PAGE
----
"'Quietly,' Owen McCafferty’s profound and understated work directed by Jimmy Fay, is about reconciliation and redemption...In this haunting play, McCafferty distills today’s themes that appear ever present and global about hatred, ongoing revenge, and youthful violence…The production’s theatrical elements (staging, lighting, sound, costume design, etc.), adhere beautifully. The talented director and cast create a provocative, thought-provoking show."
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Financial Times (UK)
August 1st, 2016

"Declan Conlon brings those ancient hatreds to chilling life...The perpetually seething O’Kane doesn’t convey the same psychological complexity but is nonetheless convincing as a man whose life has been ruined by violence...They offer a thoughtful portrayal of the bloody ghosts that still haunt Belfast...But, under Jimmy Fay’s direction, 'Quietly' too often consists of Ian and Jimmy hurling over-scripted speeches at each other...The overall effect is unbalanced and stagy."
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Off Off Online
August 1st, 2016

"Irish Rep is doing a service by introducing the playwright, even if the work at hand has its drawbacks. The acting isn’t one of them...Fay punctuates the dialogue with long, awkward silences that thicken the atmosphere with tension. Still, it’s hard not to feel that the story may carry more weight for McCafferty and an Irish audience…There’s a whiff of unearned optimism in the ability of these men to abandon revenge in lieu of understanding."
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Epoch Times
August 13th, 2016

"The performances are excellent. O’Kane shows inner rage that inexorably links him to the bombing that’s still fresh in his mind...Conlon, meanwhile, perfectly embodies a man both terminally tired and guarded...Both intriguing and involving, 'Quietly' shows both how people can change over the course of time and how, yet, in some ways they don’t really change at all."
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TheaterScene.com
July 30th, 2016

"Pllaywright Owen McCafferty has burrowed into the throbbing bog of living with Belfast’s religious torn past...The cast is practically perfection. Patrick O’Kane as Jimmy deserves all the accolades he’s garnered...I have never seen him better. Declan Conlon’s genuineness is the rock all three actors build on. Without his honesty there’s only chaos…Director Jimmy Fay has handled his company so expertly it’s as if it all had to happen before us the way it does, a superb job."
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Times Square Chronicles
July 28th, 2016

"Under Jimmy Fay’s appropriately invisible direction, the trio of actors do a fine job...But in the line of storytelling, some cultures may need a bit more to make a play along these lines worthwhile…Mr. McCafferty’s play takes us nowhere we don’t expect it to. It has no revelations, no particular surprises. In a way it’s pub therapy...It starts out angry, it becomes tolerant...A rough rapprochement is reached...We’re left with the sense of a case history ritual having been played out."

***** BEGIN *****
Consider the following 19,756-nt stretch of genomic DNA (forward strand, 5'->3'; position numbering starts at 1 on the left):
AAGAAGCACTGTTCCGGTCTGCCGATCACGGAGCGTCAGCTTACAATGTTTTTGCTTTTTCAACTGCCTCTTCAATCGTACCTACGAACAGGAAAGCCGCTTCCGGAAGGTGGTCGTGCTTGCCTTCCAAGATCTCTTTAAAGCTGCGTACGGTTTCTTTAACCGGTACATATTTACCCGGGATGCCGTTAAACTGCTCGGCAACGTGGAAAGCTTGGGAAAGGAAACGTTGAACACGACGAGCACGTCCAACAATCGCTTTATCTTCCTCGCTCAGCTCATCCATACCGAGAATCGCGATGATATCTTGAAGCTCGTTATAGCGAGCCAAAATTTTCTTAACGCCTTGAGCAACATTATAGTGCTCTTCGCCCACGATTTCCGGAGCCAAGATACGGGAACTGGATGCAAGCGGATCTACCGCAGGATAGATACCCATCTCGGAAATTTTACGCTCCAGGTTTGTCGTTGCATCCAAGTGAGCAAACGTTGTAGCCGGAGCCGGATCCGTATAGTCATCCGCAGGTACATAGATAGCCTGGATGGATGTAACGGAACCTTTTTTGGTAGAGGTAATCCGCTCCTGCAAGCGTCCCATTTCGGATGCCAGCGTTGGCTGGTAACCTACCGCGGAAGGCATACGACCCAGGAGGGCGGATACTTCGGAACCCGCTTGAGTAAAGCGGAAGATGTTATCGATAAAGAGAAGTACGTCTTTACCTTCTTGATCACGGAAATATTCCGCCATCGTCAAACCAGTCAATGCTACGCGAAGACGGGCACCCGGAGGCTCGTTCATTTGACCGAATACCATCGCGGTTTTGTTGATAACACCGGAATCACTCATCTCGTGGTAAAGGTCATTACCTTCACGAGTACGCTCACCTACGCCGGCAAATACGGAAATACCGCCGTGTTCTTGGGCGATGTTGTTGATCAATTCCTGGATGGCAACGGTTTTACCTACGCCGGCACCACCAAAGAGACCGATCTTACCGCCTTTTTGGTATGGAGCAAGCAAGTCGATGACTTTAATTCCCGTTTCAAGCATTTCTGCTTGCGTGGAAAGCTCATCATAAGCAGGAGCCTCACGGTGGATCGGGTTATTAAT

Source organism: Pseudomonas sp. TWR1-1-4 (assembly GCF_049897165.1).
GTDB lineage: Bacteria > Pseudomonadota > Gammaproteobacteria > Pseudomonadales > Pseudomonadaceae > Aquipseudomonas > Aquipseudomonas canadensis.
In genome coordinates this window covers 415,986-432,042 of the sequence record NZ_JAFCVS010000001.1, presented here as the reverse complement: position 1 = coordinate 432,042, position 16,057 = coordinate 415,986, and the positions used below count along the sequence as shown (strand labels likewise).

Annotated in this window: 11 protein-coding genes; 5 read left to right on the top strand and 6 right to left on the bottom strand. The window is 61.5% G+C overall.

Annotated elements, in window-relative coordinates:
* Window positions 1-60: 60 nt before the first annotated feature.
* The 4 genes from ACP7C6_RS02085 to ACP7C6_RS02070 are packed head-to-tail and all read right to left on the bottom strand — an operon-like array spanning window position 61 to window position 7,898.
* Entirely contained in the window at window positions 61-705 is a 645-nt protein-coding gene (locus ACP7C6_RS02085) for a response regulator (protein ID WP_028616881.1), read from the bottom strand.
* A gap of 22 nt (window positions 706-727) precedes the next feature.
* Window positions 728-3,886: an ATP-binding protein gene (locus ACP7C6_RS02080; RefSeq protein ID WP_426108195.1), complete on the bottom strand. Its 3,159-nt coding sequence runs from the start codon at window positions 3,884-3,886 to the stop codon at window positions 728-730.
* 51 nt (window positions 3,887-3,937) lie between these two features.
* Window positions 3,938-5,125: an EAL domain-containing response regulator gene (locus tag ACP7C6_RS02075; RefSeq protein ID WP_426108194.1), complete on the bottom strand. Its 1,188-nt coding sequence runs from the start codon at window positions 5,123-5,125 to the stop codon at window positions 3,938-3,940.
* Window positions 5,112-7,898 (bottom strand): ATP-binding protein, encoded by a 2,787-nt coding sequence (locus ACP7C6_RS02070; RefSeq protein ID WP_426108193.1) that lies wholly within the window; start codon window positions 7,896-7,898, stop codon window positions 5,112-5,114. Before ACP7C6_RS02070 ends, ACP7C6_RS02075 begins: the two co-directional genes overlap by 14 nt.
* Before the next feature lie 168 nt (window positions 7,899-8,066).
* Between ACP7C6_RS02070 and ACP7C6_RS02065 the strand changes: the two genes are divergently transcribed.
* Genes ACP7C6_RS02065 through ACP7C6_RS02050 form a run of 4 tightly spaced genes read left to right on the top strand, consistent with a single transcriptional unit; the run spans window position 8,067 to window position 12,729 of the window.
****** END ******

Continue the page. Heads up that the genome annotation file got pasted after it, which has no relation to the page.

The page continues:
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The Telegraph (UK)
August 3rd, 2013
For a previous production

"An inspired import…Impeccably directed by Jimmy Fay – albeit skirting too close to inaudibility – the piece packs sweeping questions about forgiveness and accountability into a tightly plotted encounter. Hypnotically watchable, O’Kane’s Jimmy convinces as a natural hard-nut made harder still by teenage trauma...When they revisit that day of carnage step by step, you listen, riveted. When they simply stand and regard each other, you could hear a pin drop."
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The London Evening Standard
June 2nd, 2014
For a previous production

"Sometimes it's the quietest pieces of theatre that make the greatest impact…A city’s legacy of hate, and possibility redemption, is distilled into this single encounter...McCafferty’s skill is to ground this edgy dialogue-across-the-divide in wonderfully plausible everyday mundanity. There’s a superbly triangulated relationship between Jimmy, Ian and Robert the Polish barman...Jimmy Fay’s production has a remarkable stillness to it."
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Financial Times (UK)
May 31st, 2014
For a previous production

"McCafferty draws decades of entrenched loathing and anguish into this modest room. And the three performances are painfully good. Patrick O’Kane is riveting as Jimmy...Declan Conlon matches him, bringing to Ian the leaden tread and watchfulness of a man who has spent his life carrying a burden of guilt and resentmen. Robert Zawadzki watches on, his body language delicately suggesting the changing mood in the room...Quietly excellent drama."
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The Guardian (UK)
November 28th, 2012
For a previous production

"An atmosphere of acute tension, carefully sustained by director Jimmy Fay…All three performances are gripping and nuanced. But Patrick O'Kane is extraordinary: with the drawn features of an insomniac, he looks like a man whose past is burning from inside. On paper, it sounds schematic, even contrived. But McCafferty skilfully avoids sensationalism or a simplistic resolution."
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T
May 30th, 2014
For a previous production

"O’Kane gives an outstanding performance as Jimmy…Conlon is equally strong…They both portray the extremely troubled men perfectly and take their time to tell their stories, using elongated silences expertly to build the tension and suspense in the room…The play commands the audience’s attention and is absolutely captivating from beginning to end. It is a magnificent piece of theatre; understated and totally brilliant. It is definitely one to see."
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Belfast Times (UK)
April 9th, 2014
For a previous production

"A very powerful one-act play. We the audience were leaning forward on our seats as we were drawn into the horror of the story...The language is pure Belfast and strong to put it mildly…The writing, the acting, the staging are all excellent but the direction by Jimmy Fay is worthy of mention as the pace of this piece of theatre is very sensitive, not rushed and keeps the audience on the edge of their seats."